Lately in my daily commute, I have been listening to audio books. This past couple of days it has been Flash Boys by Michael Lewis. The book is about how high frequency traders game the stock market exchanges – very complex systems – by front running purchase orders by a millionth of a millisecond.
“Front running” is like tapping the right shoulder of the person in front of you at the line in the grocery shop when you are buying fish. In the nanosecond before she turns around, you sneak in front of her on the other side, buy her order for a pound of salmon, turn around and sell it to her for a profit, without her having a clue of what just happened.
All in a nanosecond because this transaction takes place in cyberspace where the trading system is a complex web of millions of simultaneous orders.
In the book there is an excellent discussion on how complex systems fail. One of the references it quotes is a short article (more of a geeky PowerPoint if you ask me) that lists 18 ways complex systems fail. I think they complement very well the discussions on complexity and development that Owen Barder has been having on his blog (I find numbers 7 and 8 particularly compelling):
- Complex systems are intrinsically hazardous systems.
- Complex systems are heavily and successfully defended against failure.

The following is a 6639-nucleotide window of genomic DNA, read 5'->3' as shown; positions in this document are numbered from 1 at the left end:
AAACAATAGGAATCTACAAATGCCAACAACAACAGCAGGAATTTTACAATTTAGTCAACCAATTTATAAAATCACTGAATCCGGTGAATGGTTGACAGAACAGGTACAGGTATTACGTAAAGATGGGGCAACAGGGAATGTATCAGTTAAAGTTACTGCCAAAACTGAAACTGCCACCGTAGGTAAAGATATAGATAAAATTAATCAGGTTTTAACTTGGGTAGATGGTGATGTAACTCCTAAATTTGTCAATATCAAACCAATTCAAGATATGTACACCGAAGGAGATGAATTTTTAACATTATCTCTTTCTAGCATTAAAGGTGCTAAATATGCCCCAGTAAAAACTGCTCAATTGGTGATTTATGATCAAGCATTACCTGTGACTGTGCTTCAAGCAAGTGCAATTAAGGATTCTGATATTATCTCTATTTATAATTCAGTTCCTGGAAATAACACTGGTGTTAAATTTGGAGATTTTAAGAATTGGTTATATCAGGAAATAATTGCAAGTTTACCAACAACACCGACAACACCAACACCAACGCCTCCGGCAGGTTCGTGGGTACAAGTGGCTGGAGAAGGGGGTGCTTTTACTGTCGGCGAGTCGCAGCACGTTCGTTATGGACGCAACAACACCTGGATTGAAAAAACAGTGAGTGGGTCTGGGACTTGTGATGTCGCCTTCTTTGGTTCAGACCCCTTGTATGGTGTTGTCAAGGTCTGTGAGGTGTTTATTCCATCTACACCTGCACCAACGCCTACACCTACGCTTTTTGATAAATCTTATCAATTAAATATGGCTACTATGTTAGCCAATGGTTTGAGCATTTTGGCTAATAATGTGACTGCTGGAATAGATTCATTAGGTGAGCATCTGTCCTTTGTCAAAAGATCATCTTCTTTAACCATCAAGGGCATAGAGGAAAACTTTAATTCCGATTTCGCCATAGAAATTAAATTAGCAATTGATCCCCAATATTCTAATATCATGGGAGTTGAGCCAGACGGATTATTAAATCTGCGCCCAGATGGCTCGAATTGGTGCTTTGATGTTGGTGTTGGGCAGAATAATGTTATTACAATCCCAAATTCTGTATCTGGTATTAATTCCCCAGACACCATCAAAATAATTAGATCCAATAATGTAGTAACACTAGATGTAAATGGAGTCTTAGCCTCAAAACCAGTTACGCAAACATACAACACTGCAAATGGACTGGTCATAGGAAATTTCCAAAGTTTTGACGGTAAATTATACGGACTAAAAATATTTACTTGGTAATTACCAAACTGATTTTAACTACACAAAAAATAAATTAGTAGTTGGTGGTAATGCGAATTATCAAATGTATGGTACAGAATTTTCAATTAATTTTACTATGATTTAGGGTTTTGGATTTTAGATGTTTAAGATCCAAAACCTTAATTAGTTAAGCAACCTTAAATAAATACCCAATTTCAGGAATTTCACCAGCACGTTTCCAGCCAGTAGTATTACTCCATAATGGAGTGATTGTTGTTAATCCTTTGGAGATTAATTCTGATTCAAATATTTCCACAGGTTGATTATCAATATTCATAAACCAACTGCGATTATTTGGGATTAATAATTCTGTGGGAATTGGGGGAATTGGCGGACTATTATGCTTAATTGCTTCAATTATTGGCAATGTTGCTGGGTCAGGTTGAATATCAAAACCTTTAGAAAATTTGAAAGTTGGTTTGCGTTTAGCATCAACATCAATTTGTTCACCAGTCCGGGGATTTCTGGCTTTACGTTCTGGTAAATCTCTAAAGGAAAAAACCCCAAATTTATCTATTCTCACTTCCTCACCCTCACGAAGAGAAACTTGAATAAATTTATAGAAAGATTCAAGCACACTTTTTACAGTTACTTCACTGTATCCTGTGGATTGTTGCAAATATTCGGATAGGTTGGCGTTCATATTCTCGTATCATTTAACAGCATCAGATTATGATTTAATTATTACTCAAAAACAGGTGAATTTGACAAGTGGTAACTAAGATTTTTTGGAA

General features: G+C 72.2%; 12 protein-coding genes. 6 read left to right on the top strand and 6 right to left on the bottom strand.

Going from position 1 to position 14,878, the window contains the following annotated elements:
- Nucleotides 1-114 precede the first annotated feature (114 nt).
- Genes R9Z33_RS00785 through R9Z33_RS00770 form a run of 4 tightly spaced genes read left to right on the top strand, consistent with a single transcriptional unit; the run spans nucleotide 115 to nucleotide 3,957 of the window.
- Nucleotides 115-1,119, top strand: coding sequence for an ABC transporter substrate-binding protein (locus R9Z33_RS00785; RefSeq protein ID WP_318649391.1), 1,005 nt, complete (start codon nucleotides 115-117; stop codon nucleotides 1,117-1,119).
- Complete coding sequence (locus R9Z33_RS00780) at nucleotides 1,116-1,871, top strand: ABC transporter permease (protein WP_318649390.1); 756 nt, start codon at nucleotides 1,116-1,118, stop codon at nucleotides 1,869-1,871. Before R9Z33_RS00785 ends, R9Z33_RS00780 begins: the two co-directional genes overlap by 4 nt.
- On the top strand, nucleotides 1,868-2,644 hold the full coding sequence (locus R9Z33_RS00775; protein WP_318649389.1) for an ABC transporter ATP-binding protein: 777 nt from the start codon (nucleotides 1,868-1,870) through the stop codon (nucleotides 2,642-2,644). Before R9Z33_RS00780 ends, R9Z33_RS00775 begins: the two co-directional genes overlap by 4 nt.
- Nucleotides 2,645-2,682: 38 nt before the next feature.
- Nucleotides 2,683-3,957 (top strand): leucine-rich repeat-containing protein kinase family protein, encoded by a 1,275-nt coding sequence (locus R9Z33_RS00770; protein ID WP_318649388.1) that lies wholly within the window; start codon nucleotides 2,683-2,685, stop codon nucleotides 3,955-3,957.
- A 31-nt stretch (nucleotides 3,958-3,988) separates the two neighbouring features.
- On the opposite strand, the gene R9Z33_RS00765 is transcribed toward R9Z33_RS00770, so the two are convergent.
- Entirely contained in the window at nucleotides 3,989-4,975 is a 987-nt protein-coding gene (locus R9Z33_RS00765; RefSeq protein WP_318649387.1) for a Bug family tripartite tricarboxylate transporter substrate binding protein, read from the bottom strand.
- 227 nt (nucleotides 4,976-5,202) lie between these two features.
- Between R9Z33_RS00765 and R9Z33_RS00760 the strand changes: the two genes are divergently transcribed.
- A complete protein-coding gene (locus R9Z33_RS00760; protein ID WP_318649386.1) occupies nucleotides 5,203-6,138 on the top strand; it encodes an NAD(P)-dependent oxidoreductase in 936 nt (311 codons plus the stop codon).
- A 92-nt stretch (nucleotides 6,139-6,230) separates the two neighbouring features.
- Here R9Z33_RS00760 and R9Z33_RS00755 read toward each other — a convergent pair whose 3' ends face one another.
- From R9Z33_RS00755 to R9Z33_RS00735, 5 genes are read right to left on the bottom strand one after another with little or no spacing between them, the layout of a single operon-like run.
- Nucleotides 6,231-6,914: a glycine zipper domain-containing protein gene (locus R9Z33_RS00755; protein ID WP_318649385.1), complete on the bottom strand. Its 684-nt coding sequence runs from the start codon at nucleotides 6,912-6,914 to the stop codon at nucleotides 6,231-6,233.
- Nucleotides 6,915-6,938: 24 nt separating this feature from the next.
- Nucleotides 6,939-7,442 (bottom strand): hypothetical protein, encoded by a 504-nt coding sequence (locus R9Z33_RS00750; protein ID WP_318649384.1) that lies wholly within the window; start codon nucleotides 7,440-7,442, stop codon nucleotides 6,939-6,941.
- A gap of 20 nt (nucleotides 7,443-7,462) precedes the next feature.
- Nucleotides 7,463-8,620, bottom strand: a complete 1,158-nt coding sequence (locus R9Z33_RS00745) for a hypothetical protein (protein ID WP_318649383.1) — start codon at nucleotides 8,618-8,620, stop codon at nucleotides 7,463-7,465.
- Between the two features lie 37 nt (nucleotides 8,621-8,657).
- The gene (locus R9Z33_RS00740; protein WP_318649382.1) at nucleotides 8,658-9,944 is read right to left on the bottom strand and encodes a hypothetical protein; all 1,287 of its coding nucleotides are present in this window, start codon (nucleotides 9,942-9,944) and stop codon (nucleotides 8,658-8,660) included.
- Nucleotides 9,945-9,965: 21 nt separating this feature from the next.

- Catastrophe requires multiple failures – single point failures are not enough..
- Complex systems contain changing mixtures of failures latent within them.
- Complex systems run in degraded mode.
- Catastrophe is always just around the corner.
- Post-accident attribution to a ‘root cause’ is fundamentally wrong.
- Hindsight biases post-accident assessments of human performance.
- Human operators have dual roles: as producers & as defenders against failure.
- All practitioner actions are gambles
- Actions at the sharp end resolve all ambiguity.
- Human practitioners are the adaptable element of complex systems.
- Human expertise in complex systems is constantly changing
- Change introduces new forms of failure.
- Views of ‘cause’ limit the effectiveness of defenses against future events.
- Safety is a characteristic of systems and not of their components
- People continuously create safety.
- Failure free operations require experience with failure.